We need to find a better way of testing both LTR and RTL cases then.  I don't think it's acceptable to separate LTR/RTL tests; we'll have regressions in no time if we did that.
Comment 7 Benjamin (Ben) Kalman 2011-02-03 22:47:53 PST
(In reply to comment #6)
> (In reply to comment #4)
> > > Making tests manually runnable is good but all these rewrites of script isn't that great.  It's really hard to see that new tests are testing the same things the old tests were testing.  In general, we must be careful when modifying tests because subtle differences may affect what tests do.  At least, we should separate refactoring and changes to make it manually runnable.
> > 
> > If you look at the changes to the expected results it's pretty clear that it's testing the same thing.
> 
> Sure expected tests are same but extend-selection-* tests relies heavily on scripts so I wouldn't modify like this all at once.

I don't think I know what you mean?  What would the value in splitting up a change like this?  Changes to the script are necessary, and whether they're made all at once or incrementally the end result is the same, that is, there would be the same amount of doubt that they're still reporting correctly.

And I think the chances of them being different are quite low given
 - they're the same now
 - for any incorrect cases, the code is simpler now.

> 
> > > I don't think separating the line boundary tests into LTR/RTL tests is a good idea because having both results on one test has helped us catching regressions in either result since extend-selection-* tests are written so that LTR/RTL results should match.
> > 
> > The reason I split those into LTR and RTL tests is because it's impossible to run them manually without doing that.  The transition from LTR to RTL actually modifies the dom mid-test.
> 
> We need to find a better way of testing both LTR and RTL cases then.  I don't think it's acceptable to separate LTR/RTL tests; we'll have regressions in no time if we did that.

We could have both the LTR and RTL doms in the same test, but when I did that there were ~50 divs on the page and it becomes more difficult to spot what actually went wrong.  It's a tradeoff I guess.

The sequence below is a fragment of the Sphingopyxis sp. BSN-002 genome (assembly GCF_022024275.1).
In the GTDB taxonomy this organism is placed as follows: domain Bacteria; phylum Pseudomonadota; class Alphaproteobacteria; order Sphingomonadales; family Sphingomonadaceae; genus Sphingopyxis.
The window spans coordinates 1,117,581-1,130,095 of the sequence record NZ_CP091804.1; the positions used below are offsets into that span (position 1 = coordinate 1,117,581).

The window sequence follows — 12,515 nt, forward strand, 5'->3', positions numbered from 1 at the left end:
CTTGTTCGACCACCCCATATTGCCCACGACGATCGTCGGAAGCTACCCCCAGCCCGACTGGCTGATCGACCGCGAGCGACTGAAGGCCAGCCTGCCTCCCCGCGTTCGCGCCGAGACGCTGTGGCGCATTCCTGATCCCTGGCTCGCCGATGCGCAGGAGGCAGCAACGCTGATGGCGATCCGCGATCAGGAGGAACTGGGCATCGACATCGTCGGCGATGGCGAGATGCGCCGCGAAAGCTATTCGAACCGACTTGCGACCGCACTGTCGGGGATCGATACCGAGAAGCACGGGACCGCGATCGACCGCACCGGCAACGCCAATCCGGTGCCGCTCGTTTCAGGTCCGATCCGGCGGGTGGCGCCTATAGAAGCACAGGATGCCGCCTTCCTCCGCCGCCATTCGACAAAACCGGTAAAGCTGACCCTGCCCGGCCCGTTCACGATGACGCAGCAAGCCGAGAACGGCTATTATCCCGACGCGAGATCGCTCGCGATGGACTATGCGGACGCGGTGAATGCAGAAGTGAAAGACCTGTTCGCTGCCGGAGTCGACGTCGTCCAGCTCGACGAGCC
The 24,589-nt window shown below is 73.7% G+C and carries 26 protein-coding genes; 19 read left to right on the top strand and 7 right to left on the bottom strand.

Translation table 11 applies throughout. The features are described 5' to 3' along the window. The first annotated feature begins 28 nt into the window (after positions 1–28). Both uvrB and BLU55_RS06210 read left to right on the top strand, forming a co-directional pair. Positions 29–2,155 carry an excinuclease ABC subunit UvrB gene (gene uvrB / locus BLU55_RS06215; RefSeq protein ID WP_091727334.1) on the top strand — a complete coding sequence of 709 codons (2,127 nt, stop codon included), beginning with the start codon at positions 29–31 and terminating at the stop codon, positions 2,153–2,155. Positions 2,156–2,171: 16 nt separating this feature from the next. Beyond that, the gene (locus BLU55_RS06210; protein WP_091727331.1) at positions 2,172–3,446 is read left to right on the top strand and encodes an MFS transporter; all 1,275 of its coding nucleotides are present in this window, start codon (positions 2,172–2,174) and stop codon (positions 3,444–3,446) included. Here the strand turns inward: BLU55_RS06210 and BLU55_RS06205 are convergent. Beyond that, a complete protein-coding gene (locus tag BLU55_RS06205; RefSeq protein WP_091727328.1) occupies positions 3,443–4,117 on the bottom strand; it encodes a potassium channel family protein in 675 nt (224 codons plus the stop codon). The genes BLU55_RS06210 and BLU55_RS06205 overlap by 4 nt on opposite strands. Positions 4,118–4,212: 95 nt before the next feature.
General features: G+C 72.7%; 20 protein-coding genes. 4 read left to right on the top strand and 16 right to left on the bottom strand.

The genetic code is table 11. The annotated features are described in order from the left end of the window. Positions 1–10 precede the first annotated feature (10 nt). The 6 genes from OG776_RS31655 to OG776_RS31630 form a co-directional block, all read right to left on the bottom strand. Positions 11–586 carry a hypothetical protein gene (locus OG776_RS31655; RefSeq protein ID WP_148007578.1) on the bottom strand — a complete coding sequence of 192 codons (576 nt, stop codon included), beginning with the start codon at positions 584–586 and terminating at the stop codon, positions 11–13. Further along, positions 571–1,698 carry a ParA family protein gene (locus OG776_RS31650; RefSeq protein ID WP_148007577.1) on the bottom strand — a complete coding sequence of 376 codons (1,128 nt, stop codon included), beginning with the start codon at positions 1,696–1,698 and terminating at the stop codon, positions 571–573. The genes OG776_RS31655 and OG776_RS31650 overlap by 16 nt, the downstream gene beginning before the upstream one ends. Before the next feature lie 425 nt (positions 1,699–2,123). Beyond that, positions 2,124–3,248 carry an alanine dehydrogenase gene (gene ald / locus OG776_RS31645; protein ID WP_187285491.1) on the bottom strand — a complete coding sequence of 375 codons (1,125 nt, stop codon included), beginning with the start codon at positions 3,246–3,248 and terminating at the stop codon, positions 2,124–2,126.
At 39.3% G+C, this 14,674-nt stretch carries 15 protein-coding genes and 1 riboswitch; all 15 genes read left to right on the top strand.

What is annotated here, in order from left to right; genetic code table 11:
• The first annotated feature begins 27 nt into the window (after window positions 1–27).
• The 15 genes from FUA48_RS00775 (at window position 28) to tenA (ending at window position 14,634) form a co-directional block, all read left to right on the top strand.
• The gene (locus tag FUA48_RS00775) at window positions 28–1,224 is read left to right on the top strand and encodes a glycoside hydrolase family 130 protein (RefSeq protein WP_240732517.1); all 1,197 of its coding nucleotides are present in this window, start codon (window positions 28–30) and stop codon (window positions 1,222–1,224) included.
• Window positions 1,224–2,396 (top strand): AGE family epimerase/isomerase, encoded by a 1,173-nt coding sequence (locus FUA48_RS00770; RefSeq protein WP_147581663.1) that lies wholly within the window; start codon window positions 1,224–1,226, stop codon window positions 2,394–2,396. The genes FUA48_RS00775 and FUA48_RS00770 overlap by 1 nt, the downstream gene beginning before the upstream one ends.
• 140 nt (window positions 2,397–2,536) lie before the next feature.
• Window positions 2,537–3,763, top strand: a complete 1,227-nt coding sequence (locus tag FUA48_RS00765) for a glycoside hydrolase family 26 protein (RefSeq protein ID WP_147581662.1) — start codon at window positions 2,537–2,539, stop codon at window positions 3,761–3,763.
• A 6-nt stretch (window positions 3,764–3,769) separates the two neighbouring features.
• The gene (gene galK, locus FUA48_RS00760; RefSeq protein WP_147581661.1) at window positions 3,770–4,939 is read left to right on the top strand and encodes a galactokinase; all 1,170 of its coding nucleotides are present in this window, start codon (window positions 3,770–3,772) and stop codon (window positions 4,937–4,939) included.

I still don't know how having them in separate tests implies regressions, though.
Comment 8 Ryosuke Niwa 2011-02-03 22:56:01 PST
(In reply to comment #7)
> (In reply to comment #6)
> I don't think I know what you mean?  What would the value in splitting up a change like this?  Changes to the script are necessary, and whether they're made all at once or incrementally the end result is the same, that is, there would be the same amount of doubt that they're still reporting correctly.
> 
> And I think the chances of them being different are quite low given
>  - they're the same now
>  - for any incorrect cases, the code is simpler now.

Let's make more incremental changes.  We always prefer to have many small changes over having one big patch as long as each change is coherent.

> > We need to find a better way of testing both LTR and RTL cases then.  I don't think it's acceptable to separate LTR/RTL tests; we'll have regressions in no time if we did that.
> 
> We could have both the LTR and RTL doms in the same test, but when I did that there were ~50 divs on the page and it becomes more difficult to spot what actually went wrong.  It's a tradeoff I guess.

We could separate tests in line boundary into more categories if you wish.

> I still don't know how having them in separate tests implies regressions, though.

Because extend-selection* doesn't print PASS/FAIL, there have been multiple occasions where people just rebaselined the expected result when the test started to fail on non-Mac platforms instead of actually fixing them.  And if we had LTR/RTL results on separate files, people are very unlikely to realize that those results supposed to match.